Pisotriquetral pathology is an important reason for ulnar-sided wrist pain and is frequently overlooked. Cadaveric studies illustrate a high prevalence in the older population. Physical examination is important in diagnosing PT pathology. X-rays and CT-scans can assist in diagnosing PT pathology. Splinting and steroid injections are the treatment of first choice in the absence of PT arthrosis. In case of persistent pain or arthrosis, pisiformectomy should be performed. Pisiformectomy does not cause loss in range of motion, grip strength or carpal instability
PT pathology is one of the 26 reasons for ulnar sided wrist pain. Several papers have been published regarding the fact that PT pathology is easily overlooked when considering the differential diagnosis for ulnar sided wrist pain [1,2]. It is our belief that, despite the attention that has been given to this subject, this diagnosis is still frequently missed. Therefore, we would like to emphasize the importance of considering PT pathology in patients with ulnar sided wrist pain.
A 50-year old female visited our outpatient clinic with ulnar sided wrist pain since 12 months on the right hand side. She could not remember any trauma. Ulnar deviation was painful. Palpation of the PT joint and FCU tendon was painful. A PT X-ray view demonstrated no signs of arthrosis (Figure 1). She was treated with a steroid injection near the insertion of the FCU on the pisiform for FCU tendinitis. Furthermore, she used a splint for six weeks. After six weeks her pain persisted, and grinding of the PT joint was painful. Under plexus anesthesia, a pisiformectomy was performed. Although not clear on X-rays, there was severe cartilage damage on the surface of the PT joint (Figure 2). A dressing was applied for 24 hours postoperatively. After removal of the dressing she resumed her normal daily activities. After 4 weeks, she reported complete pain relief.
The pisiform is a sesamoid bone incorporated in the flexor carpi ulnaris tendon. Under normal circumstances, multiple dynamic forces act on the pisiform and cause considerable motion between pisiform and triquetrum [1,3,4,5]. After ST arthrosis, PT arthrosis is the most common form of degeneration of the carpus . A cadaveric study by Kofman et al showed an impressive prevalence of 9/10 osteoarthritic PT joints in the older population . Apart from idiopathic osteoarthritis in the elderly, PT pathology can also be encountered in cases of overuse, fractures, rheumatoid arthritis, impingement syndromes and in post-surgical settings after carpal tunnel release known as pillar pain [1,8,9,10]
Symptoms are ulnar sided wrist pain which increases with flexion and/or ulnar deviation of the wrist and thumb opposition. When examining the patient, direct pressure upon the pisiform is painful. The pisiform tracking test, also known as the grind test, is probably the most useful tool to assess PT osteoarthritis. In this case, the wrist is flexed and the pisiform is fixed between thumb and second finger of the examiner. is the pisoforme bone rotated over the triquetral surface ulnarly and radially. PT joint osteoarthritis should be considered in case of a painful tracking test. Unfortunately there is no gold standard in diagnosing PT osteoarthritis. There is also no radiologic classification available for PT osteoarthritis. When evaluating the PT joint on x-ray, it is of importance to obtain either a semi-supinated view or Garraud view to assess indicators of PT arthrosis. Both sides must be evaluated osteophytes. For example, narrowing of the joint space, sclerosis, decentering of the pisiform and calcification of the FCU tendon can be determined [2,11]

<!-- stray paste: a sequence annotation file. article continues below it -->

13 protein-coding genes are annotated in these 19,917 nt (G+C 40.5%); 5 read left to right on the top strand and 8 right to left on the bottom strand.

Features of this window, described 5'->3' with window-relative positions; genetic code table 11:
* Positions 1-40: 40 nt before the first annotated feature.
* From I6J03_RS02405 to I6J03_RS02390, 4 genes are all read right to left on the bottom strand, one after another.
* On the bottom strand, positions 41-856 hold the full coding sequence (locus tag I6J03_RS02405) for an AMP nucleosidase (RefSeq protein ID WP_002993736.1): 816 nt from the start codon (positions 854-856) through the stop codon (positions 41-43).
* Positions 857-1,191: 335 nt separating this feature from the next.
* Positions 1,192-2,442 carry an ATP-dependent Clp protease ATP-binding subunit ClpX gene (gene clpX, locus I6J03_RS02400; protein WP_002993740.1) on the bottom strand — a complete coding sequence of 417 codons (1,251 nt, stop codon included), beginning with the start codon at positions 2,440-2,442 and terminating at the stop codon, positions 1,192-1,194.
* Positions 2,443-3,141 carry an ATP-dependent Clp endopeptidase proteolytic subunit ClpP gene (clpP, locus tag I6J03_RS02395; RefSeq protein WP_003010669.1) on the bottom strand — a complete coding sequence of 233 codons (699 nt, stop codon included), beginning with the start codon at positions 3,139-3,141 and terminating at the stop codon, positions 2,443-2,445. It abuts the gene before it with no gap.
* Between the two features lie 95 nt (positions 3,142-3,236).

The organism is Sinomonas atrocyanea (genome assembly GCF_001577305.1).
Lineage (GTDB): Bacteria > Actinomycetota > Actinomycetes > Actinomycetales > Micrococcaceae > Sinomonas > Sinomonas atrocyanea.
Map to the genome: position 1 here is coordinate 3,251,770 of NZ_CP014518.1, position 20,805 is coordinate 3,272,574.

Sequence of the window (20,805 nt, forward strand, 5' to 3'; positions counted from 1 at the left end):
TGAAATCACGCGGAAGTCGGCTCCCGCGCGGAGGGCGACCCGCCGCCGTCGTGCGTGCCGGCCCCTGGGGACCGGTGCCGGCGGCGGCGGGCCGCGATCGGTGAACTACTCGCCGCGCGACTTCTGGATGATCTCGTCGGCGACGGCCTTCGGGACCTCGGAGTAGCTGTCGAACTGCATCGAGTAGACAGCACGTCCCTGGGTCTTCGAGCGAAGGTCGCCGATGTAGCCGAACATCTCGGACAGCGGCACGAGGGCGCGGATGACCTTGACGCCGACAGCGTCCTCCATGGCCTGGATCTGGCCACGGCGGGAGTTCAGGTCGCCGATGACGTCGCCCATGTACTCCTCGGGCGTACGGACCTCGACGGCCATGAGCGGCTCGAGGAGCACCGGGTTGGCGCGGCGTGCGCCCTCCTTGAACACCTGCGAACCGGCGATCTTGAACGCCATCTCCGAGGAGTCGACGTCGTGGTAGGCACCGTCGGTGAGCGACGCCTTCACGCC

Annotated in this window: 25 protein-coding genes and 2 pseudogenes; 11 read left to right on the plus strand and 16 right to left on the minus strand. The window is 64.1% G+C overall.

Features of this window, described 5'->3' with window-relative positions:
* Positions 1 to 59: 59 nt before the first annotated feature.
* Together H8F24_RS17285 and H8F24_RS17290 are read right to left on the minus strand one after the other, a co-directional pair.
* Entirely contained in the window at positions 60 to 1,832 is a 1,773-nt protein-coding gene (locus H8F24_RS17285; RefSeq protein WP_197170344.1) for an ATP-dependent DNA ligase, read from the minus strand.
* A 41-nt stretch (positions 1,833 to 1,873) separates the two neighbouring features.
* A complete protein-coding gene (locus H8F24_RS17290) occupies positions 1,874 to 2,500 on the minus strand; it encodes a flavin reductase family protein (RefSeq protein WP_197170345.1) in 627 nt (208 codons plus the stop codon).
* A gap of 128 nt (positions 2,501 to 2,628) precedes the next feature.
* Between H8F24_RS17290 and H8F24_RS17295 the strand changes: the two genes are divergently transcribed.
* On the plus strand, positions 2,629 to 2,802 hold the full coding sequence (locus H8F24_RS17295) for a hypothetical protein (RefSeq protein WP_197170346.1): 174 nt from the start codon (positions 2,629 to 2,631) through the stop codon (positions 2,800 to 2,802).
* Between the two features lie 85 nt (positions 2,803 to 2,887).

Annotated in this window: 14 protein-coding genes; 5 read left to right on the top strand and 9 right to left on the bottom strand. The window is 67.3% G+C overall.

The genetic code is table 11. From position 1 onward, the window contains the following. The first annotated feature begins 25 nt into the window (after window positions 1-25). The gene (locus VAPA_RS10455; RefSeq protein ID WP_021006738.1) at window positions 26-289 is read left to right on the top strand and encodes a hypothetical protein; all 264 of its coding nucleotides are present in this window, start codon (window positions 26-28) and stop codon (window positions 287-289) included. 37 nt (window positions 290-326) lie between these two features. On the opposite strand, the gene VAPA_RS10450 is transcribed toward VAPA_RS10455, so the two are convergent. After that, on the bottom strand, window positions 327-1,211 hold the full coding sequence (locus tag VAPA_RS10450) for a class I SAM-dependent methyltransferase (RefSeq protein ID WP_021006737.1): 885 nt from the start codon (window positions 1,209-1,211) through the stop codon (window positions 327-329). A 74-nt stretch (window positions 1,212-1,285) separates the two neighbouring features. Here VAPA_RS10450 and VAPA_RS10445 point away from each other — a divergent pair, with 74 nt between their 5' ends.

Ten Berg et al.  illustrated that Joint Space Width (JSW) in subjects with operatively diagnosed PT arthrosis is narrowed to <0.1 mm as opposed to normal PT JSW of at least 0.8mm on CT scans. Ultrasound investigation could illustrate joint effusion or synovial thickening . Based on a discrepancy of radiologic findings to macroscopy and microscopy, Kofman et al.  illustrated that radiographs are not sufficient as the only diagnostic tool in suspected pathology of the PT joint. In the absence of a valid diagnostic tool, it is our opinion that meticulous clinical evaluation is of importance in diagnosing PT joint pathology.
Non-operative treatments include physiotherapy, non-steroid anti-inflammatory drugs, intra-articular steroid injections and splinting with the wrist in 20 degrees of flexion en ulnar deviation. In cases where conservative treatment does not meet the desired effect, pisiformectomy should be considered. Several papers investigating patients who underwent pisiformectomy for PT osteoarthritis demonstrated that almost complete pain relief was achieved after a mean of 7.4 weeks postoperatively. Mean VAS scores reduced significantly without observing loss in wrist range of motion or grip strength [10,13,12].
PT joint osteoarthritis is a common diagnosis that should not be overlooked in patients presenting with ulnar sided wrist pain. X-rays, CT-scans and ultrasounds can support the diagnosis but are not sufficient as the only diagnostic tool. Clinical investigation should be the cornerstone of the diagnosis. In cases where nonoperative treatment is not effective, pisiformectomy should be performed. Almost complete pain relief can be obtained without compromising range of motion or grip strength.